sleeping pills may be a risk factor for dementiaAs if it weren’t bad enough that sleeping pills may increase your susceptibility to the common cold and shorten your life, a new study suggests that insomnia and sleeping pills like Ambien and Imovane (similar to Lunesta) increase your chances of developing dementia after age 50. Is your day brighter yet?

Study Details

Authors of the study on sleeping pills and dementia examined data from a large database in Taiwan with two questions in mind:

1)  How does the risk of dementia compare in patients with and without insomnia? and

2)  Is there an association between sleeping pill use and the risk of dementia in older adults?

The study included over 34,000 patients ages 50 and above. About 5,700 were diagnosed with long-term insomnia during a 3-year period and were prescribed sleeping pills. For each of these patients, investigators looked at 5 others without insomnia and compared them.

Overall, insomnia patients taking prescription hypnotics were over twice as likely to receive a dementia diagnosis as patients who did not have insomnia or use sleeping pills. Insomnia patients in the 50- to 65-year age range were over 5 times as likely to develop dementia. Longer-acting sleeping pills (benzodiazepines like Klonopin and Dalmane) and higher doses of sleeping pills also increased the risk of dementia.


But note the study’s limitations. Investigators controlled for factors like hypertension and diabetes but were unable to control for education and socioeconomic status, smoking and alcohol consumption, and body mass, all of which play a role in the development of dementia.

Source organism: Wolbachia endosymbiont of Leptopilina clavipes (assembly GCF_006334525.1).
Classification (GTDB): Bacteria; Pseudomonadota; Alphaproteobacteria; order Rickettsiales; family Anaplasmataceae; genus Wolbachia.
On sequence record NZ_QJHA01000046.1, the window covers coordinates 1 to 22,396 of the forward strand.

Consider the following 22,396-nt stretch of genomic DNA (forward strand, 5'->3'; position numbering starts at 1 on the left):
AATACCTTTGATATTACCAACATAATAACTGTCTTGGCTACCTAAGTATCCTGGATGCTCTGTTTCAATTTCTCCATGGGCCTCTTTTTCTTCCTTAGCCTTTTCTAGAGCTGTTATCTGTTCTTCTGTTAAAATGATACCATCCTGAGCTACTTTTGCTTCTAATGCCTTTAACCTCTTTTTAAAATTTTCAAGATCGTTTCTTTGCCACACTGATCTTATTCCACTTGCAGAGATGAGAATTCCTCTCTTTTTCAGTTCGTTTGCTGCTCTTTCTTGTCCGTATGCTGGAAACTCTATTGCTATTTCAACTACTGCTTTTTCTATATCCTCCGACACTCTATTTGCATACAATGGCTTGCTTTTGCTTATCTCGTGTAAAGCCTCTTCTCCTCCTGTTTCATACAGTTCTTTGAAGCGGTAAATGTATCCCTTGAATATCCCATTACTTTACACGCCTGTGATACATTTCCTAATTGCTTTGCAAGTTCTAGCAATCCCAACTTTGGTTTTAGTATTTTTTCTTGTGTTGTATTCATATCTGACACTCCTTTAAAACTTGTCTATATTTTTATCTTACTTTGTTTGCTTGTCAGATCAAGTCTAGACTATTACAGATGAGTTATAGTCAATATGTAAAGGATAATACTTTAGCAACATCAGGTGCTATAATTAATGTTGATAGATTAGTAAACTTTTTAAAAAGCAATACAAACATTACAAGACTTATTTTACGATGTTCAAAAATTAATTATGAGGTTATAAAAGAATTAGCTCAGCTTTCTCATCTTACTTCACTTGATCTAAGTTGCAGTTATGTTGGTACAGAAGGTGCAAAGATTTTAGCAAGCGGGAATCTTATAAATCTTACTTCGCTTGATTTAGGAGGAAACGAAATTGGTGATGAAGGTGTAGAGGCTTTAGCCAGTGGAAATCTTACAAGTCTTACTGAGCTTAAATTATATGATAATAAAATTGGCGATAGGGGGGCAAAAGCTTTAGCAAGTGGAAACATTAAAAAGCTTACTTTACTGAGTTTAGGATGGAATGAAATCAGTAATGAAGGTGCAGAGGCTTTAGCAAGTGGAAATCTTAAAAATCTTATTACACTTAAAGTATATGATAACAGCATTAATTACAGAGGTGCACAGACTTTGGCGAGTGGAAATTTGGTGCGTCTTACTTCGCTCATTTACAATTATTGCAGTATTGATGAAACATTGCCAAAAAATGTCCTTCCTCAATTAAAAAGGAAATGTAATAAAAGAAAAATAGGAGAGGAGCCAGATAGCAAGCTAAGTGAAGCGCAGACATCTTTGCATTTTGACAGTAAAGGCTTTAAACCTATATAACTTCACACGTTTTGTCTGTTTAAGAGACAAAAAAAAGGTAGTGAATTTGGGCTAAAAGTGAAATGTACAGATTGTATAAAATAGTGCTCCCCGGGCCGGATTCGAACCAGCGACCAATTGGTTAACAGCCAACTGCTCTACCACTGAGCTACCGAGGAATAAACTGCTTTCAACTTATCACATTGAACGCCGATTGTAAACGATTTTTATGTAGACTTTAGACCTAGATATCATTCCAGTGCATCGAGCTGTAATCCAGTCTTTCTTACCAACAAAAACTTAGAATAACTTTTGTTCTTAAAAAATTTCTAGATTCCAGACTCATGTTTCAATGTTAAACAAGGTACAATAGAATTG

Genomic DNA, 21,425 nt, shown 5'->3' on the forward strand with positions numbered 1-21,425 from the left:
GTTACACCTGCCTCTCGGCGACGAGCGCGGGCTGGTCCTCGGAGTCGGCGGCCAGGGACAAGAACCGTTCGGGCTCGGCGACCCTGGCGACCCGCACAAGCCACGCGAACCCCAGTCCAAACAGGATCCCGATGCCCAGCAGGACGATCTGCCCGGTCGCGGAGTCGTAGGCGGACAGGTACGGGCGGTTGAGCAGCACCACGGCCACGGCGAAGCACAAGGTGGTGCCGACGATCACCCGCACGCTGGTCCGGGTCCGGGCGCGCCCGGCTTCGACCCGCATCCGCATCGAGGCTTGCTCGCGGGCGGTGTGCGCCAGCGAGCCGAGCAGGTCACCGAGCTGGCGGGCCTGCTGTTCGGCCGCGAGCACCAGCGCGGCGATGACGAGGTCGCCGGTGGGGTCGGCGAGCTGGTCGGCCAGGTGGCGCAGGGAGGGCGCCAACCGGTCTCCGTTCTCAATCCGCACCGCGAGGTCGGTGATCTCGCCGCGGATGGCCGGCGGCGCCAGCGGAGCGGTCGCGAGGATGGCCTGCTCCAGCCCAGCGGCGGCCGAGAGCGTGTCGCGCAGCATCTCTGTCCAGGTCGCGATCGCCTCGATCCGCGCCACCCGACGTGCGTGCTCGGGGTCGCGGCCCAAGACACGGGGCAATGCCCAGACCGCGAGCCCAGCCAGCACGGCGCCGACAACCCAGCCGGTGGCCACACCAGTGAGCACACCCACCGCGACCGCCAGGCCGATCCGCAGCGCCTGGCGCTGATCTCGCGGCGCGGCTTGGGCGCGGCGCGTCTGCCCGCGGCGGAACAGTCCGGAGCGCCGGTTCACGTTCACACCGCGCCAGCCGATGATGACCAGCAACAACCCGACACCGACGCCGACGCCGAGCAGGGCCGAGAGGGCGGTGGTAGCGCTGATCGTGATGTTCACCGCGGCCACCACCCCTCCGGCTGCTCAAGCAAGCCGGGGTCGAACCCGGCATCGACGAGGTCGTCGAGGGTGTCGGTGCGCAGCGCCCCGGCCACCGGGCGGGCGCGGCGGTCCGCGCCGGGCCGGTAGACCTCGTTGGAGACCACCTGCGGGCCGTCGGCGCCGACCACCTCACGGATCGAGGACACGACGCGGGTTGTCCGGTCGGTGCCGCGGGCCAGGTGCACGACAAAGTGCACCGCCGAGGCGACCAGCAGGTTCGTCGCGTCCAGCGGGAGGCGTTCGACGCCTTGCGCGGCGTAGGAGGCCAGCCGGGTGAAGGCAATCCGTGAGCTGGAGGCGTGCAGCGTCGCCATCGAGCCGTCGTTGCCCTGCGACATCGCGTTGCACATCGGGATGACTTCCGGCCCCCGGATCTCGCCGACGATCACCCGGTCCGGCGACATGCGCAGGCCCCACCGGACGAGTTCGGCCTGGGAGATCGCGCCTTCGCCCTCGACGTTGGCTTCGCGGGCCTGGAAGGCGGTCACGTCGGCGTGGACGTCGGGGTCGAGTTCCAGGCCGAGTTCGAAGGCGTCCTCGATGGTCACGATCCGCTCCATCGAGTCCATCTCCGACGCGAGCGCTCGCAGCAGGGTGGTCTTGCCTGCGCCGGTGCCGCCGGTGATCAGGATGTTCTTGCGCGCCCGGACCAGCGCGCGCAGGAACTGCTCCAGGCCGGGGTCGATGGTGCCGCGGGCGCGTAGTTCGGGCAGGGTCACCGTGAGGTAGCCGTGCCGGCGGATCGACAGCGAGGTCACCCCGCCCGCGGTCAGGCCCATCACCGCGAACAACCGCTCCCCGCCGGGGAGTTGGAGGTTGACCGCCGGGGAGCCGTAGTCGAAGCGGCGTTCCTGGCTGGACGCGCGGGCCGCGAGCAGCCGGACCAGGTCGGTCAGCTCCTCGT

A more serious limitation is the fact that researchers could not ascertain whether the increased risk of dementia was due mainly to the sleeping pills or to insomnia itself. And, as P.L. Chen and colleagues point out, it could be that the sleep disturbances that developed in these middle-aged and older patients were actually early symptoms of dementia already in the works.

Still, any controlled study that points to possible side effects of sleeping pills should give pause to people who use them, and I am one. The pharmaceutical industry and researchers funded by the industry insist the newer sleeping pills have fewer side effects, and this may be true. But I’m still convinced that caution should be the watchword for long-term users. Only take them when you need them, and use the lowest dose that works.


Posted by Lois Maharg, The Savvy Insomniac

Lois Maharg has worked with language for many years. She taught ESL, coauthored two textbooks, and then became a reporter, writing about health, education, government, Latino affairs, and food. Her lifelong struggle with insomnia and interest in investigative reporting motivated her to write a book, The Savvy Insomniac: A Personal Journey through Science to Better Sleep. She now freelances as an editor and copy writer at On the Mark Editing.

One Comment

  1. Well, no, that did NOT brighten my Monday…….



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